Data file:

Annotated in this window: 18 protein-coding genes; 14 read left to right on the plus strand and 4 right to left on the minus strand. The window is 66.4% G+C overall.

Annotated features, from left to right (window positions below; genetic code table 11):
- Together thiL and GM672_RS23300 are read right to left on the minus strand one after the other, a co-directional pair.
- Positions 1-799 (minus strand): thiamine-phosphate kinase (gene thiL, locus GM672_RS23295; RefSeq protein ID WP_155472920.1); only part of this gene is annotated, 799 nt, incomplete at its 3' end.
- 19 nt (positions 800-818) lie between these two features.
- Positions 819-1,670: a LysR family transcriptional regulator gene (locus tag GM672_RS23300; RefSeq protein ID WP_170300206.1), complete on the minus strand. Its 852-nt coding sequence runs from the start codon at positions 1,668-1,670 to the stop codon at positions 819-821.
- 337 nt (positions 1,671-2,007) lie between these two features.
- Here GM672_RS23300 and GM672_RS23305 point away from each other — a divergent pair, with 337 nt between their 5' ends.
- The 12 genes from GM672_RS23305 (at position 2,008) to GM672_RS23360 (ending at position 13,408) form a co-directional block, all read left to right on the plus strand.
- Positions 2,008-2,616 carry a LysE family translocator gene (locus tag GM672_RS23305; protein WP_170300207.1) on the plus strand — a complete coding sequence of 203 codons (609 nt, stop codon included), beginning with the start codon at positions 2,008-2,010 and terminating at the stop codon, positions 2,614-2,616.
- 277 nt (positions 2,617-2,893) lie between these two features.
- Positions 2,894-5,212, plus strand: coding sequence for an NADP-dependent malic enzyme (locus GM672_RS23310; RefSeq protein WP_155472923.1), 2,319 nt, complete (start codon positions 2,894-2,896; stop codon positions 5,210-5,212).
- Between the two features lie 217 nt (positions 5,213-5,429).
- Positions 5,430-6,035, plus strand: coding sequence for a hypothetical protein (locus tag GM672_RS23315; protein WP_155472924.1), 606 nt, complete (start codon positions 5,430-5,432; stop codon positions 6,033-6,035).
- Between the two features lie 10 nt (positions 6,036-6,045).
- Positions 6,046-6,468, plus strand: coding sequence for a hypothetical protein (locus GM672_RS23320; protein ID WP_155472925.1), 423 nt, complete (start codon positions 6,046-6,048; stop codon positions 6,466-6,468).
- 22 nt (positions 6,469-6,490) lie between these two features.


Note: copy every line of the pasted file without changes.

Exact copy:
Annotated in this window: 18 protein-coding genes; 14 read left to right on the plus strand and 4 right to left on the minus strand. The window is 66.4% G+C overall.

Annotated features, from left to right (window positions below; genetic code table 11):
- Together thiL and GM672_RS23300 are read right to left on the minus strand one after the other, a co-directional pair.
- Positions 1-799 (minus strand): thiamine-phosphate kinase (gene thiL, locus GM672_RS23295; RefSeq protein ID WP_155472920.1); only part of this gene is annotated, 799 nt, incomplete at its 3' end.
- 19 nt (positions 800-818) lie between these two features.
- Positions 819-1,670: a LysR family transcriptional regulator gene (locus tag GM672_RS23300; RefSeq protein ID WP_170300206.1), complete on the minus strand. Its 852-nt coding sequence runs from the start codon at positions 1,668-1,670 to the stop codon at positions 819-821.
- 337 nt (positions 1,671-2,007) lie between these two features.
- Here GM672_RS23300 and GM672_RS23305 point away from each other — a divergent pair, with 337 nt between their 5' ends.
- The 12 genes from GM672_RS23305 (at position 2,008) to GM672_RS23360 (ending at position 13,408) form a co-directional block, all read left to right on the plus strand.
- Positions 2,008-2,616 carry a LysE family translocator gene (locus tag GM672_RS23305; protein WP_170300207.1) on the plus strand — a complete coding sequence of 203 codons (609 nt, stop codon included), beginning with the start codon at positions 2,008-2,010 and terminating at the stop codon, positions 2,614-2,616.
- 277 nt (positions 2,617-2,893) lie between these two features.
- Positions 2,894-5,212, plus strand: coding sequence for an NADP-dependent malic enzyme (locus GM672_RS23310; RefSeq protein WP_155472923.1), 2,319 nt, complete (start codon positions 2,894-2,896; stop codon positions 5,210-5,212).
- Between the two features lie 217 nt (positions 5,213-5,429).
- Positions 5,430-6,035, plus strand: coding sequence for a hypothetical protein (locus tag GM672_RS23315; protein WP_155472924.1), 606 nt, complete (start codon positions 5,430-5,432; stop codon positions 6,033-6,035).
- Between the two features lie 10 nt (positions 6,036-6,045).
- Positions 6,046-6,468, plus strand: coding sequence for a hypothetical protein (locus GM672_RS23320; protein ID WP_155472925.1), 423 nt, complete (start codon positions 6,046-6,048; stop codon positions 6,466-6,468).
- 22 nt (positions 6,469-6,490) lie between these two features.